Most Promising Debut: DE Darrell Taylor
Taylor missed his entire rookie season due to a leg injury, but in 2021, the second-round pick out of Tennessee showed why the Seahawks were so excited about their new pass-rusher, even if they had to wait longer than they'd have hoped to get him on the field.
Taylor finished his first NFL season with 6.5 sacks, tied for second most on the team, as well as seven tackles for loss and 13 quarterback hits, but more than the numbers what might be most notable is just the explosiveness and athleticism he showed that should lead to much bigger numbers as his career progresses.
And while his primary impact came as a pass-rusher, Taylor also showed the ability to make things happen in other facets of the game, most notably with two big hits late in the season, one in open space after that knocked Rams running back Darrell Henderson Jr. backwards after a short completion, and another on run defense in which he shot into the backfield to level Lions running back Jamaal Williams for a loss with Detroit trying to score from a yard out.
Best Newcomer: G Gabe Jackson
The Seahawks had several trade acquisitions and free-agent signings make big contributions in 2021, from tight end Gerald Everett, who was third on the team in receptions and receiving yards behind Tyler Lockett and DK Metcalf, to Sidney Jones, who took over the starting job at left cornerback, to several others who made significant contributions, but the most steady newcomer throughout the year might have been guard Gabe Jackson, who was acquired in a trade with the Raiders last offseason.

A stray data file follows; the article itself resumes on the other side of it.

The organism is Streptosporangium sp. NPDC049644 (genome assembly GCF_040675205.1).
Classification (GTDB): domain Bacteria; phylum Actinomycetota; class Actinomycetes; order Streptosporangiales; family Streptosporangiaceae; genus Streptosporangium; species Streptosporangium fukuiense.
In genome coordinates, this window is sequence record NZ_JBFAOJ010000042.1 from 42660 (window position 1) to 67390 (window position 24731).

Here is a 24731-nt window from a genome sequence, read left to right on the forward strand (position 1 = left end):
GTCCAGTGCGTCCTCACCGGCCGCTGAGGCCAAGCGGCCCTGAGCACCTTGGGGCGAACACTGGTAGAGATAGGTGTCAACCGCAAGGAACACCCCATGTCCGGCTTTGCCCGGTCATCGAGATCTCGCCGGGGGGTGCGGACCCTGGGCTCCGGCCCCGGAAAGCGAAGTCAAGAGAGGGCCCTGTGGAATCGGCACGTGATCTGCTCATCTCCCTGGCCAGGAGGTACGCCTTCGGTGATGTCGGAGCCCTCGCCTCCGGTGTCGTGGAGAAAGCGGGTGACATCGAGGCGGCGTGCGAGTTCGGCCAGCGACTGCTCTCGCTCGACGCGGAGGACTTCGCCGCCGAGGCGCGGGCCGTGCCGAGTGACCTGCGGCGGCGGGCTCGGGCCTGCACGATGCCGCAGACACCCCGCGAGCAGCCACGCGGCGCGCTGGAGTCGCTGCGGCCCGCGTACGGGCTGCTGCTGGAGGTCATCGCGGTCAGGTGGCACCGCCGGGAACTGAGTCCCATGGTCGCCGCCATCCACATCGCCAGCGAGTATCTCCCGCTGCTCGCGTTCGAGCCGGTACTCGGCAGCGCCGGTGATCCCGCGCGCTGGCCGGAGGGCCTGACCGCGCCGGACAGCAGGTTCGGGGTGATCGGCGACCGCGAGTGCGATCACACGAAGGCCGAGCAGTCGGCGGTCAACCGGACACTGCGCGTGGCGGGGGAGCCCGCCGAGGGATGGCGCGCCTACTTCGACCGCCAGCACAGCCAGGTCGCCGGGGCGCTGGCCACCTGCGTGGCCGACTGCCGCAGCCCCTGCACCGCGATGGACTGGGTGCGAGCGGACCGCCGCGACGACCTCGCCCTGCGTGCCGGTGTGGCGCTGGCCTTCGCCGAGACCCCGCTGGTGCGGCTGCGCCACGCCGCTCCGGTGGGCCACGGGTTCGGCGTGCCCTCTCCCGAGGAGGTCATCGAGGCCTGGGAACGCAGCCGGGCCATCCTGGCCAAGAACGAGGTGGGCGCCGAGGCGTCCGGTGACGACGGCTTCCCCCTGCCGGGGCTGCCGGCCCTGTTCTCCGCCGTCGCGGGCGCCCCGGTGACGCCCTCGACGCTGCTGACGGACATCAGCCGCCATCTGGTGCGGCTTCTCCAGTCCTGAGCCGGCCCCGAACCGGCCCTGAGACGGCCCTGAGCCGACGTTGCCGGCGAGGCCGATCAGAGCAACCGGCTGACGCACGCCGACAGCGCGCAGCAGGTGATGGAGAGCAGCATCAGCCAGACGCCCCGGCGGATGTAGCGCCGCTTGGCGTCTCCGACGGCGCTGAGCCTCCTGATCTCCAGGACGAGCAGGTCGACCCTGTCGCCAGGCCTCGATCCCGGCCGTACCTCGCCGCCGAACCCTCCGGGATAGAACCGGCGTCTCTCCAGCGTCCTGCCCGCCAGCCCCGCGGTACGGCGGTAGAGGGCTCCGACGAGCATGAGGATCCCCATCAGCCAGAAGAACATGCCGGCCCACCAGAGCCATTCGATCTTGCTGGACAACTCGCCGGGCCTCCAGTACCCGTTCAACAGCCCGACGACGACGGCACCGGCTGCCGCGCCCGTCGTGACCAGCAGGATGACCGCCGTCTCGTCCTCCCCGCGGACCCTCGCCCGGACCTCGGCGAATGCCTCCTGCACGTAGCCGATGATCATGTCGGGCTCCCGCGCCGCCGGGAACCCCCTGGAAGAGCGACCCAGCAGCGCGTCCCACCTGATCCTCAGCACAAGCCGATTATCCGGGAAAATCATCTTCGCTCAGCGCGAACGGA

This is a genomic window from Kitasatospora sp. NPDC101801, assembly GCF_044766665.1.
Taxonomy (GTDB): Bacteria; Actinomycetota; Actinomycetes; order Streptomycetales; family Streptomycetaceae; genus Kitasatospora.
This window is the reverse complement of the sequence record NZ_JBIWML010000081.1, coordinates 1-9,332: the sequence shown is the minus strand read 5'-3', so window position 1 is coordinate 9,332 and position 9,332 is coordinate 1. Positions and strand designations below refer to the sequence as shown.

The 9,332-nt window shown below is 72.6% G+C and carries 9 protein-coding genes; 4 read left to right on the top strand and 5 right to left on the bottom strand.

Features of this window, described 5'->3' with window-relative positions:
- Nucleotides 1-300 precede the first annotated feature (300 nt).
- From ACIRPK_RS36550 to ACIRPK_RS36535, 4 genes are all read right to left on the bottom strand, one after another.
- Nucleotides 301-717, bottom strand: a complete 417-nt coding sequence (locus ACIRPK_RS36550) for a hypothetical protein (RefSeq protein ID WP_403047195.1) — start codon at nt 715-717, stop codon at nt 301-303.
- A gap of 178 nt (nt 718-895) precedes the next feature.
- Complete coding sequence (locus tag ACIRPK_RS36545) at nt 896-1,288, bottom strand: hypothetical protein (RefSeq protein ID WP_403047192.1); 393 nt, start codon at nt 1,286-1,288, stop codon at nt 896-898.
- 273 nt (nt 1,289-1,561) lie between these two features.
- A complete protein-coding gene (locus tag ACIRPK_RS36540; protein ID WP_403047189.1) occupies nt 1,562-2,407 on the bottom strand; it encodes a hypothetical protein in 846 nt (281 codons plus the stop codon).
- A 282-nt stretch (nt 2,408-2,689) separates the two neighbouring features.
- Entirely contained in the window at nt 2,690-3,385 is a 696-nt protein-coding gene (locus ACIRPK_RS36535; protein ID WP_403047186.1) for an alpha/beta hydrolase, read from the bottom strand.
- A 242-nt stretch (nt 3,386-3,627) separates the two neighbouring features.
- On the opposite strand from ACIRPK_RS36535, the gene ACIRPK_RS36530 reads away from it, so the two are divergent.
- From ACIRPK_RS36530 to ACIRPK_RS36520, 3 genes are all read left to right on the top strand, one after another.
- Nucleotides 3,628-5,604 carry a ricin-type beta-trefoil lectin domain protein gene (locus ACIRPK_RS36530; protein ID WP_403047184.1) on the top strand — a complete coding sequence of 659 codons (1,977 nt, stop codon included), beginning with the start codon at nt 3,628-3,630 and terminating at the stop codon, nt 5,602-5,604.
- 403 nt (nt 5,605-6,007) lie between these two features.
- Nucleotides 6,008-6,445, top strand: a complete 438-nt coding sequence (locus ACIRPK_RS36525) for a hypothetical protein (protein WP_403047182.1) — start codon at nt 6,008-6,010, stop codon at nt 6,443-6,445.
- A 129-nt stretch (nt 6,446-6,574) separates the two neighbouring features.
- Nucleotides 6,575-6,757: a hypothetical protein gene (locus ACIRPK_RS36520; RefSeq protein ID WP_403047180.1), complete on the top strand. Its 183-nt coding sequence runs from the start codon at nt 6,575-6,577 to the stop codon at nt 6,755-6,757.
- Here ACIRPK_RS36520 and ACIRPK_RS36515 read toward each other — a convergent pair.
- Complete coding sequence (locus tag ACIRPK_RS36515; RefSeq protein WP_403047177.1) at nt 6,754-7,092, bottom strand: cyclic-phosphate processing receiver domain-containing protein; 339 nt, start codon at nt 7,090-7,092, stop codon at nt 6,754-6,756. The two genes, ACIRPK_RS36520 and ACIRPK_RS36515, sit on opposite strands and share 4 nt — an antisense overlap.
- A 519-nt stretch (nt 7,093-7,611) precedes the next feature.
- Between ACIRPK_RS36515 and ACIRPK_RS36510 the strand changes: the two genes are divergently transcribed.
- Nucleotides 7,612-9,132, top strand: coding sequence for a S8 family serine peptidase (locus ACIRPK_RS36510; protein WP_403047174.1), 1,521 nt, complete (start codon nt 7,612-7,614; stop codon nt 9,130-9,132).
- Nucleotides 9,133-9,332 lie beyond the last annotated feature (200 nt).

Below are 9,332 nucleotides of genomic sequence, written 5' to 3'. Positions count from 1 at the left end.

Jackson started the first 16 games of the season before being held out of the last game of the season with a knee injury, and helped solidify the Seahawks' interior line while also providing consistency on the right side of the line as injuries led to changes next to him at right tackle.
Unsung Hero: DT Al Woods
OK, so Woods might have actually been the best newcomer, but we're giving him his own category because, while a free-agent addition in 2021, he doesn't exactly feel new to the Seahawks having played for Seattle in 2019 and briefly in 2011. And Woods' third stint with the Seahawks, and 11th year in the NFL, might have been his best season yet. Woods was the rock in the middle of a run defense that held opponents to just 3.8 rushing yards per attempt, the second lowest opponent rushing average in the NFL, and he recorded career-highs in tackles (50), passes defensed (3) and quarterback hits (5). Woods, whose job on a lot of plays is to occupy blockers while others make plays, was also almost always the first player credited by Bobby Wagner when the All-Pro linebacker would be asked about his tackle total.
Best Finish: RB Rashaad Penny
For three-plus seasons, injuries defined the career of Rashaad Penny, a former first-round pick who at times showed tantalizing talent, but who also struggled to stay healthy. Late in his fourth season with the team that drafted him, Penny finally was able to combine good health with opportunity, and all he did was put together some of the best rushing performances in franchise history.